2. michael leong. i recall reading somewhere in his book that he thinks it's strange to measure your performance based on how the market/index fared in a year. the angle he took was to ask if one should feel good about losing 15% in a year where the index lost 20%? in the end, you still have mouths to feed, a lifestyle to maintain etc. so he adopts more of an absolute return kind of thinking.

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29-07-2019, 09:25 PM.
Post: #403
RE: What is a realistic return on value investing?
(28-07-2019, 07:49 PM)dreamybear Wrote: Instead of trying to identify the next exceptional undervalued gem(value investing), it may be more efficient & productive just accumulating strong critical blue chips(e.g. DBS which "cannot afford to fail" without severe implications to S'pore) whenever recession strikes, and hold them "forever" while collecting dividends yearly.

I think this is good advice for investors who wish to spend more of their time/energy/attention on other aspects of their life. Like family, career, or whatever that one may rather be doing. The investor's financial goal in this case may be to have a modest retirement fund at the end of the day. But the investor has to be willing to accept and be contented with average/moderate returns.

Tedious stuff like reading prospectuses, annual reports, papers, books; assessing the prospects and risks companies are exposed to, and their probability of occurrence; and waiting for opportune moments to perform buy/sell transaction, should all be left to the hopelessly obsessed aiming for the moon.

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30-07-2019, 12:46 AM.
Post: #404
RE: What is a realistic return on value investing?
Over the years, the benefits of value investing have been espoused by several market gurus and fund managers. Discussions around this investing philosophy dwell on the rewards that await patient value-conscious investors. However, in recent years, those dabbling in the value theme have been left largely frustrated. Multiple value funds have given poor returns over extended time periods. So is there any point in keeping the faith in value funds?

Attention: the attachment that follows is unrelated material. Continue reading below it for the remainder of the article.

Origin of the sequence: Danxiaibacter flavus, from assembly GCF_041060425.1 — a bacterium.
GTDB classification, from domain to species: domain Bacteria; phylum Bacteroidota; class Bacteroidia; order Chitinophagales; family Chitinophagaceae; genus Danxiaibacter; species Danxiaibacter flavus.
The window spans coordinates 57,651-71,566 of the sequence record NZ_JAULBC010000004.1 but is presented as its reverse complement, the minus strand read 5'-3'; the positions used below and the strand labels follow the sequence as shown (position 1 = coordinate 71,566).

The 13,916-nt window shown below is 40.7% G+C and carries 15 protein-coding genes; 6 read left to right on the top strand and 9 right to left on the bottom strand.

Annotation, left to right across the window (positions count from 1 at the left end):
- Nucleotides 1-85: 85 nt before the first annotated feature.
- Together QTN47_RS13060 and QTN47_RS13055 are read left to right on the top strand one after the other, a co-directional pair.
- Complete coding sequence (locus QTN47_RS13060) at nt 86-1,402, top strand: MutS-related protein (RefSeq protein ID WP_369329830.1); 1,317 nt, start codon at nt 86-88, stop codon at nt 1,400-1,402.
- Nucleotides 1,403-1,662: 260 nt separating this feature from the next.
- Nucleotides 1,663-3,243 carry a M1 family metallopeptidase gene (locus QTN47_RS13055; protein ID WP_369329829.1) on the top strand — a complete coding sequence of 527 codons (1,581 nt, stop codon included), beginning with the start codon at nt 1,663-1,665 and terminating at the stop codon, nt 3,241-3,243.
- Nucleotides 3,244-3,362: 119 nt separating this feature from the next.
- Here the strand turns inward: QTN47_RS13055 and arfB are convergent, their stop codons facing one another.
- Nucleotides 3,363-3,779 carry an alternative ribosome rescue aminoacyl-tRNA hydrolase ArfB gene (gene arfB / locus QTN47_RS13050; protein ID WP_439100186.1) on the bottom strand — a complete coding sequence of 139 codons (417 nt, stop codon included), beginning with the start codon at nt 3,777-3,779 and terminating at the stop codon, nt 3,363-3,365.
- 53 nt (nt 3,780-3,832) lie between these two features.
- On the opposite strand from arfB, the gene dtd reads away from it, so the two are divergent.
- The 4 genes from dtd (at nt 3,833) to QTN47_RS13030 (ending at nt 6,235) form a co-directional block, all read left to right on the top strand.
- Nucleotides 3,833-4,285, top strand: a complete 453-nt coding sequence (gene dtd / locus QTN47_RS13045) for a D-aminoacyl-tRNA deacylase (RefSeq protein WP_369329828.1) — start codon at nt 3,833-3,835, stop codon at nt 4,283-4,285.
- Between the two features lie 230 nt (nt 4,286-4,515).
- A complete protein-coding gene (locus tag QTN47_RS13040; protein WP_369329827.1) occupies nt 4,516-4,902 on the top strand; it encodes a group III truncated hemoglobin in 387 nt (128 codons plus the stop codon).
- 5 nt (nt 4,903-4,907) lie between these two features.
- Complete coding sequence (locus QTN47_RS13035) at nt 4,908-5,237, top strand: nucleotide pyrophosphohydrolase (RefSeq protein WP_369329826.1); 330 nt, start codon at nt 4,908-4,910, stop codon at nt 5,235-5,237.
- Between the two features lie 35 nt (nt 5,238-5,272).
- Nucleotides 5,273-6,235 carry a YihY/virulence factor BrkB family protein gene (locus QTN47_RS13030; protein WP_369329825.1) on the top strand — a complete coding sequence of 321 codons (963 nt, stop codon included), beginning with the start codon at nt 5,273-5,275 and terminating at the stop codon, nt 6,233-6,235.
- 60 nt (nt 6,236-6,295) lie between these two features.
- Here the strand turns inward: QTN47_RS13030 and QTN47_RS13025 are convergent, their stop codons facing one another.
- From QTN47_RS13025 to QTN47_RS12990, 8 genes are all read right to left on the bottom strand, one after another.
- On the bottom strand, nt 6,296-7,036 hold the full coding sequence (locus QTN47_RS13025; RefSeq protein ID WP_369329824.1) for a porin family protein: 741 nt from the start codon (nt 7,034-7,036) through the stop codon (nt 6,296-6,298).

For the past five years or so, the equity market has been powered largely by socalled growth stocks. Companies that exhibit higher earnings growth trajectory or ‘quality of earnings’ have been favoured by investors. They have not been deterred by the rich valuations of the high growth companies. Expensive names from this space have become more expensive. Meanwhile, value stocks have been left behind. Value investing refers to picking businesses whose share price is trading below the intrinsic value, or at a price that is not reflective of their true worth.

However, looking purely at this recent performance would be overlooking a critical facet of value investing. Investors should note that value funds can underperform significantly for extended periods of time. This is particularly true in market conditions like the present, when priceearnings (PE) multiples drive share prices rather than earnings growth. Experts say the strength of a value-driven fund lies more in its ability to outperform or protect the downside better during a market decline. O ..

I think "value investing" is a form of "buy and hold" investment strategy in a portfolio of shares which are bought at prices below NAV.
You would still need to remove the non-performers if they do not show any price rise after 3 years.

Looking for shares giving a return of x % before deciding to invest does not seem to be the correct way to invest.